The heart starts singing.

– Hafiz

Well, I will admit that Hafiz wrote violin instead of guitar.
Thanks Y.

Milan on Sunday

02008-05-25 @ 00:05

(…and then there is Milan in September, a piece we recorded in 1993 for the album “The Hours between Night + Day”, but not included on the CD)

Last night’s performance at the Blue Note was ideal. A quiet and attentive audience that applauded enthusiastically and thereby encouraged further explorations, which I was happy to embark on. I am grateful to all of you.

This ad drew in tourists from Houston, who were in Milan for one day only. A German listener also saw the ad and came to the club. As in the days before, some people had traveled from Rome and other cities in Italy to hear me play – ah, when do I get to perform in Rome!! And on Friday I met three fans who came all the way from Romania for the show. My sincere thanks to all that came to hear me play at the Blue Note.

Y. sent me this part of a poem by Hafiz:

…When Hafiz plays his lute,
My notes ascend into the air and form
Infinite blue crystals
That will move on the wind’s breath for hundreds of years
As my sacred debris, as the divine dust
Rising as a gift from my
Singing bones.

-Hafiz

Music rising as a gift from my singing bones! That’s what it feels like. I don’t use a set list for my solo performances and improvise a lot. I make up new melodies, discover new sections, play new medleys and try to simply follow the whims of inspiration. Every performance is quite different and is as much a discovery for me as it, hopefully, is for the audience.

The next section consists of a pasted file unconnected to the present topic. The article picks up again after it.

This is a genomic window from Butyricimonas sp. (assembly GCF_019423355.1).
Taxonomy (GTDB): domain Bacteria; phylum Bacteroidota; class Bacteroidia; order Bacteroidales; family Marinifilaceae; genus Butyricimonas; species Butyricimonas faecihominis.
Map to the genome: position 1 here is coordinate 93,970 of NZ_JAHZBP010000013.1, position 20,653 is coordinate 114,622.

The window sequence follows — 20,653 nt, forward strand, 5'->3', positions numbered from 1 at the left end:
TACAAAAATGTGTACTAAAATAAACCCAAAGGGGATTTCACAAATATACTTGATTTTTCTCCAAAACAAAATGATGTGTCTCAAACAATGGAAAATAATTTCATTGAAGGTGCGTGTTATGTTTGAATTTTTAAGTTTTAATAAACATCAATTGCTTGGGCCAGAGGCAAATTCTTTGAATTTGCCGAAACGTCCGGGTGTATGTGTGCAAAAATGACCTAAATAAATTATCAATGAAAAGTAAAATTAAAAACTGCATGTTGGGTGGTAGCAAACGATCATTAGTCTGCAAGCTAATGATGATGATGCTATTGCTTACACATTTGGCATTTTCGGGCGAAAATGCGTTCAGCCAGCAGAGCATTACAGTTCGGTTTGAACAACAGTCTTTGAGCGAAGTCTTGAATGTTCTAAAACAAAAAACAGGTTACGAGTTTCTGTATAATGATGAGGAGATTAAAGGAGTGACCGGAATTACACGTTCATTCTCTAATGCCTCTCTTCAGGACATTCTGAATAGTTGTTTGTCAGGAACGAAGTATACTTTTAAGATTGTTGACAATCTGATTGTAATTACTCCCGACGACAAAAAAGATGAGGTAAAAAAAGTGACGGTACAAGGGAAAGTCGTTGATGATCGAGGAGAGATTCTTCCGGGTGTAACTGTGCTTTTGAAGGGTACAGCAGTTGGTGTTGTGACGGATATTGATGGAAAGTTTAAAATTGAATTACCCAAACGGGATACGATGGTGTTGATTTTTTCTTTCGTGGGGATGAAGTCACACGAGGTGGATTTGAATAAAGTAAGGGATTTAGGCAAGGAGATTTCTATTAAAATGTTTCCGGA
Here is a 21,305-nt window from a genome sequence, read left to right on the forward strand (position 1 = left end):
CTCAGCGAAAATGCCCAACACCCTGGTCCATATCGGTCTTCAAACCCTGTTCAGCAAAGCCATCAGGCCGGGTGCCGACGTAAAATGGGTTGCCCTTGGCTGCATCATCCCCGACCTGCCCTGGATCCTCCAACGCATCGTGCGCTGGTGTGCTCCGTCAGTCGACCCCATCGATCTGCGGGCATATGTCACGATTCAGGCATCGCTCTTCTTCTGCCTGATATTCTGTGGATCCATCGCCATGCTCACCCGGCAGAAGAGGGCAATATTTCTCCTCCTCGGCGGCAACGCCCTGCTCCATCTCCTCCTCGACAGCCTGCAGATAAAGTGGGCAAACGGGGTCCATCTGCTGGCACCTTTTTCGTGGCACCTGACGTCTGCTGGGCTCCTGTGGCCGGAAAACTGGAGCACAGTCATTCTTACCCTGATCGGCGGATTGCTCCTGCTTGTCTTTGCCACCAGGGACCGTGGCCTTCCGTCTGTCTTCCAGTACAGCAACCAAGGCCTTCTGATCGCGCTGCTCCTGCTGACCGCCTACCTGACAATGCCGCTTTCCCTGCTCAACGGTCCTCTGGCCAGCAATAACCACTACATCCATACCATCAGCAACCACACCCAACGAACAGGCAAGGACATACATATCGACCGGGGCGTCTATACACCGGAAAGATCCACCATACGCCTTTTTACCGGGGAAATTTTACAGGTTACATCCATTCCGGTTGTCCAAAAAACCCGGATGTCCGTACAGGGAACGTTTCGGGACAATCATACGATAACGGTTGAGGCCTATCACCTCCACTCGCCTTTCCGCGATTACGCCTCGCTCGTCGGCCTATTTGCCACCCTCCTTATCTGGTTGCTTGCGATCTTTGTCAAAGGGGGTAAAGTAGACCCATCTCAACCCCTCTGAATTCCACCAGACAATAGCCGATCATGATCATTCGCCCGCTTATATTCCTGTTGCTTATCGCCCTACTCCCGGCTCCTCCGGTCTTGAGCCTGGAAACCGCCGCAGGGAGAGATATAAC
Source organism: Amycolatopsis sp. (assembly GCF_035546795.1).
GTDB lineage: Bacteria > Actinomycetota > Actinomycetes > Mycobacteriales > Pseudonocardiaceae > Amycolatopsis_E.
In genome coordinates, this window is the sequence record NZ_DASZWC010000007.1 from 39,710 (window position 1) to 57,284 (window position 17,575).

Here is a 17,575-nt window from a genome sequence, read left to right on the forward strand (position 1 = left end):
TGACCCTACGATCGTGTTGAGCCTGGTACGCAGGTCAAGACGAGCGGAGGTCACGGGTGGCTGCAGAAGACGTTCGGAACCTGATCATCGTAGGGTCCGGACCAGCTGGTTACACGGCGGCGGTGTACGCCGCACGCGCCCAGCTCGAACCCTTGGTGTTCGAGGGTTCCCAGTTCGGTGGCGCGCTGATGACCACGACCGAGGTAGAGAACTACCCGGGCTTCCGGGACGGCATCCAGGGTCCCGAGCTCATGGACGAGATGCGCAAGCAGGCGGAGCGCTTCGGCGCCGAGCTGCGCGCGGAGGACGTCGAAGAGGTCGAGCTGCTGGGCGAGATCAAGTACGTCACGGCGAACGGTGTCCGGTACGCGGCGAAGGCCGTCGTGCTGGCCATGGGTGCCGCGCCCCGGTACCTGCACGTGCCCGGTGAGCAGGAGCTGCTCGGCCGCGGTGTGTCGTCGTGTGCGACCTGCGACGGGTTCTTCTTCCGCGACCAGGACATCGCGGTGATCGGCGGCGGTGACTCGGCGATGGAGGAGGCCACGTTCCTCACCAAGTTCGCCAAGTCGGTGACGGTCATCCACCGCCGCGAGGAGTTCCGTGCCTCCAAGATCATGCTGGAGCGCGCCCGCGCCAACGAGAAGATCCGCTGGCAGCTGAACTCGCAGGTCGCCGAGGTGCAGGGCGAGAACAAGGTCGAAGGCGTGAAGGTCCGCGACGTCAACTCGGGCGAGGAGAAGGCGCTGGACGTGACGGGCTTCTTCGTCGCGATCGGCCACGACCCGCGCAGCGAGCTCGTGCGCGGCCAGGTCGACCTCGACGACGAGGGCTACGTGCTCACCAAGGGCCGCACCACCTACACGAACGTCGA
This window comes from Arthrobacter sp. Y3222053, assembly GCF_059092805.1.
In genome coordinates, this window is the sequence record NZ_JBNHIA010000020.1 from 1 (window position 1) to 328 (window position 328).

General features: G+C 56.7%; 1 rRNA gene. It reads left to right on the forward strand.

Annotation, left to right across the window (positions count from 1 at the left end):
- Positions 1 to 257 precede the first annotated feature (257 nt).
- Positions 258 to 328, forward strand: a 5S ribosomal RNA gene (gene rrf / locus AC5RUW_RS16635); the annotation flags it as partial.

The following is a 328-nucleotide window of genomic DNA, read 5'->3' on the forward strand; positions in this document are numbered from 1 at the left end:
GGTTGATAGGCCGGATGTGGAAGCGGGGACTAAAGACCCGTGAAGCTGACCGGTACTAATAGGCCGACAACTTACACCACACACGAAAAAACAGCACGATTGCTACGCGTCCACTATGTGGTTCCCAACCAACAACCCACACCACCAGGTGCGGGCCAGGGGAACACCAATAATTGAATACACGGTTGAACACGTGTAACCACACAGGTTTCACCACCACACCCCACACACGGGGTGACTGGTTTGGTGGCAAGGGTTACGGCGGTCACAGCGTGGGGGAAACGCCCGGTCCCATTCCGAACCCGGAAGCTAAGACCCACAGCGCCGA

I’ll be back at the Blue Note in Milan and there is also talk of bringing the band to Italy for a tour next year.

Light and Scent

02008-03-23 @ 08:03

The halo of the moon,
Is it not the scent of plum blossoms
Rising up to heaven?
– Buson

Moonlight, reflected by the river, with birds conversing and a train crossing the iron bridge.

Street Light. The yellowish light of street lanterns, reflected by wet cobblestones. Clouds of cigarette smoke, the sound of footsteps nearby and car-horns in the distance.

Unscented beeswax candles nevertheless have a certain scent.

Firelight. Shadows dancing. TV for the stone age. Stare into the flickering shadows and create your own story.

Spring

02008-03-20 @ 13:03

How can we lose interest in life?
Spring has come again
And cherry trees bloom in the mountains.

– Ryōkan

Thank you Y.

Rainer Maria Rilke

02008-03-12 @ 09:03

Rainer Maria Rilke – Der Einsame – The lonely

His poems must be some of the most difficult to translate, because he creates wonderful word-trains… in the German language one can tie words together without a hyphen to create a new meaning or a sharper definition.

The above linked translation is well done and pretty accurate, but the rhymes are lost and so the sound of the poem is changed completely.

Years ago a friend showed me a book of Rilke translations by Stephen Mitchell – it might have been this one – and I commented that Mitchell had written new poetry inspired by the Rilke poems, but I felt that they were not translations. Fine line, of course. What is translation and what is re-writing (neudichten)?

Sometimes I marvel at our human ability to communicate complex meanings at all!

Now if I can only find some nice poetic titles for the new album (my cue to get up and walk over to the studio and work…)

This is what you shall do…

02008-03-04 @ 09:03

your very flesh shall be a great poem

Thanks Y.